The concept of skeleton watches as a way of boasting the mechanical movement inside a wristwatch has probably always been around, and especially so once the Swiss watch industry began to fight back against the new Quartz watches. However, there has always been a conflict between the desire to show the movement, and the equally strong desire to present an impressive, well finished dial, that's also arguably more legible than most skeleton watches.
While one solution was the exhibition case-back, a different design solution was presented in 1994 by the then-young Swiss brand, Frederique Constant. Dubbed "Heartbeat" by the designers, they produced a classic dial and then put a hole in it, at the position of the balance wheel, allowing the owner to enjoy the beating heart of the movement.
Over time, numerous brands picked up the concept and implemented it in their watches, and in October 2003 Orient presented their first semi-skeleton piece, the Orient Star ref. WZ0011FH.
The watch used Caliber No. 46S50, especially designed between 2002-2003 by Orient to serve as a semi-skeleton movement. Priced at 70,000 JPY (less than 700 USD, at the time) it was a great commercial success, which sparked Orient's continued focus on Semi-Skeleton watches – that continues to this day.
As the range of Orient semi-skeleton models grew exponentially (well, not really… but it did grow very much!) it is nearly impossible, as well as futile, to try and list all variations. But let's take a look at a few interesting examples.
In 2007, Orient introduced open-heart Royal Orients running a unique movement, 40Z60. This was very similar to the 46S50, but had an extra jewel (24 instead of 23) and was more finely regulated to +10/-5 seconds per day. Offered in three dial variants, these models were also presented with smaller, ladies' versions, which used the simpler caliber 50A40. The range of these models is presented below, along with their prices in JPY.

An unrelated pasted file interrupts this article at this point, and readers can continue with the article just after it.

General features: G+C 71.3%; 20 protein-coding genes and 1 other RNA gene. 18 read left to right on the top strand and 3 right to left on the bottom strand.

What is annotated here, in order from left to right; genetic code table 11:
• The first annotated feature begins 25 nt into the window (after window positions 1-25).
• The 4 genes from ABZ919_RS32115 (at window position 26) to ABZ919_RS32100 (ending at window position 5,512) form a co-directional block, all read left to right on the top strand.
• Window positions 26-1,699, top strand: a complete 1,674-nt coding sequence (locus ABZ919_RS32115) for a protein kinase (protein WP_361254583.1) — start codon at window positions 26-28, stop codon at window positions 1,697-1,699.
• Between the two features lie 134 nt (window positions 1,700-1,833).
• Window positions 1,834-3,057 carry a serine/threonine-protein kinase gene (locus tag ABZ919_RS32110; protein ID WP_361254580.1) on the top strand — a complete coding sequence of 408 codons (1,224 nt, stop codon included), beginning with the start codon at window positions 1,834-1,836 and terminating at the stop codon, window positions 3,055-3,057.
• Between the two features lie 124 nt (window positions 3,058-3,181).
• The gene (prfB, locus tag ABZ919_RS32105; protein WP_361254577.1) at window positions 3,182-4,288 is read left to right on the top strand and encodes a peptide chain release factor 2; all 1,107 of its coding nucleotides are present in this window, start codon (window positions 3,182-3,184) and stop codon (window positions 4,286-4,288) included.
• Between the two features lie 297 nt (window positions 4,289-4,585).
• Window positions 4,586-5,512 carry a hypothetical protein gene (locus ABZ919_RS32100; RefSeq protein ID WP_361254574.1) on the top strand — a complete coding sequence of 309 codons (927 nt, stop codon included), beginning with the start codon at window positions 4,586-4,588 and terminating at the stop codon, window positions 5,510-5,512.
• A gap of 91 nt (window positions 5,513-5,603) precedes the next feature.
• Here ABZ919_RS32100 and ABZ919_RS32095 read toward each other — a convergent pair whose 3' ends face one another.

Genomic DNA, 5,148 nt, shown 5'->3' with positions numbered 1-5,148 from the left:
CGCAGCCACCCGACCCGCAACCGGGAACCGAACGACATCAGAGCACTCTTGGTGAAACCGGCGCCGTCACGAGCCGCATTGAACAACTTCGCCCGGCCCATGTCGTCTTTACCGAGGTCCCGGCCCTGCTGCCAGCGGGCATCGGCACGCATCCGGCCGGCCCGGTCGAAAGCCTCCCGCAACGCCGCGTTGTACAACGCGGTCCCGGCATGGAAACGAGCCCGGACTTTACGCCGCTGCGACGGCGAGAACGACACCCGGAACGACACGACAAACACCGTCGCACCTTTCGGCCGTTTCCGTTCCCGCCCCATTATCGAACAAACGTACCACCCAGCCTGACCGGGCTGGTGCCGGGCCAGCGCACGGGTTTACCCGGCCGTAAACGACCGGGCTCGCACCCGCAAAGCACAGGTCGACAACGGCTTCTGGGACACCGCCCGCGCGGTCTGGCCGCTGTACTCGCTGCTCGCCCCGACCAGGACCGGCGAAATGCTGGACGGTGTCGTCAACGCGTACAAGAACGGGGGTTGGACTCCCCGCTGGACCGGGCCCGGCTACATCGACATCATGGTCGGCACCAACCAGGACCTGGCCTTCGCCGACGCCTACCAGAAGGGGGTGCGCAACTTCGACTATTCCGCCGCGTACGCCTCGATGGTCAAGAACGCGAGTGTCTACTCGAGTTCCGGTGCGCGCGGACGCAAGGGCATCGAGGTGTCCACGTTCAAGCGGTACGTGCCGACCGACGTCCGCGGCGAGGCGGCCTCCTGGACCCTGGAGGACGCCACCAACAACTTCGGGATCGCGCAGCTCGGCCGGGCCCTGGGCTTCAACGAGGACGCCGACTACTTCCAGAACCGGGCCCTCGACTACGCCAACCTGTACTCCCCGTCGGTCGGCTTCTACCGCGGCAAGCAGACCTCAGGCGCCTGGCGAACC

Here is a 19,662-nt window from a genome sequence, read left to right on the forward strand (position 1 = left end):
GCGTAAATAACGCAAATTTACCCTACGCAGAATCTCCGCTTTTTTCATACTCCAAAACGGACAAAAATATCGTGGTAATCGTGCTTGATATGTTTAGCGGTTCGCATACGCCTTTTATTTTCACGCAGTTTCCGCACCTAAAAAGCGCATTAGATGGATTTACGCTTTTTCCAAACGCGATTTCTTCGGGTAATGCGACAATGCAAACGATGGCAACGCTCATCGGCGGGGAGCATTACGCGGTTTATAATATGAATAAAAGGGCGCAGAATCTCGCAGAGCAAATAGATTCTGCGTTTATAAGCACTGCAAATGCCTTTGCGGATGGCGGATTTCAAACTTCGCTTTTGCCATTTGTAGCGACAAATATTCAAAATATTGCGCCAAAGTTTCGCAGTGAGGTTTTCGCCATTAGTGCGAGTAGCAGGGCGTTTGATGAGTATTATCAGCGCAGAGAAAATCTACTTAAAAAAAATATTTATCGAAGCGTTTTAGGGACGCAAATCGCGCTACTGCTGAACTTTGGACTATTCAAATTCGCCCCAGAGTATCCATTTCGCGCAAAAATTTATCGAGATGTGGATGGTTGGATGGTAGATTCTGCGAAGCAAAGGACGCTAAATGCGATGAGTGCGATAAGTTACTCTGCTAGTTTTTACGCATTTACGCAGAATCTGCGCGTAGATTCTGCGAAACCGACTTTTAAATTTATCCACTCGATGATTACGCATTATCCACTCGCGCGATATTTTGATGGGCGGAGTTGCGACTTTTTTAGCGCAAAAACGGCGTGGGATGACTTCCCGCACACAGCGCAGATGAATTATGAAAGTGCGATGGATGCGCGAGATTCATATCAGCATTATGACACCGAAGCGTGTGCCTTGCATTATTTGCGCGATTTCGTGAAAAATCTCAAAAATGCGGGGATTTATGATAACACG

Another interesting range of semi-skeleton watches was introduced by Orient as the "retro-future" collections. Below you can see three such retro-future models from 2008, representing – from left to right - the "motorcycle", "camera", and "car" collections. Despite the different looks, and exposing a little more than just the round aperture, all three used the same cal. 46S50 as the first Orient semi-skeleton.
Over time, Orient's use of semi-skeleton architecture expanded in a number of directions.
As the popularity of the design grew, the open-heart look was adopted to lower-cost, "non-star/royal" models. These were given simpler movements, such as cal. 46A40/41. Some examples include the 2008 WV0101DB, the 2010 WV0261DB, and the 2012 WV0341DB, below.
Another direction for expansion, was the extension of the design from the simple "open heart" aperture to more elaborate semi-skeletonized designs. Take for example these interesting pieces: the 2009 WV0061FT, the 2013 nearly-full-skeletonized WZ0081DK and the "speedtech" WV0011DA, and the 2016 WZ0281DK.
Orient's use, and evolution, of semi-skeleton movements continues. In 2017, the brand launched the Orient Star semi-skeleton moon-phase, which we reviewed earlier this year. In 2018, caliber F6T22 was introduced, offering a nicer view through the open-heart aperture. Open heart variants were added to such popular models as the Bambino.
As already stated, these were only a few examples of Orient's vast range of semi-skeleton movements – and we barely touched on the brand's current open heart range. Don't worry – you may see this as merely an introduction to the subject. The blog will return to cover Semi-Skeletons in the future.
In fact… a review of one very special open-heart Orient is coming up soon!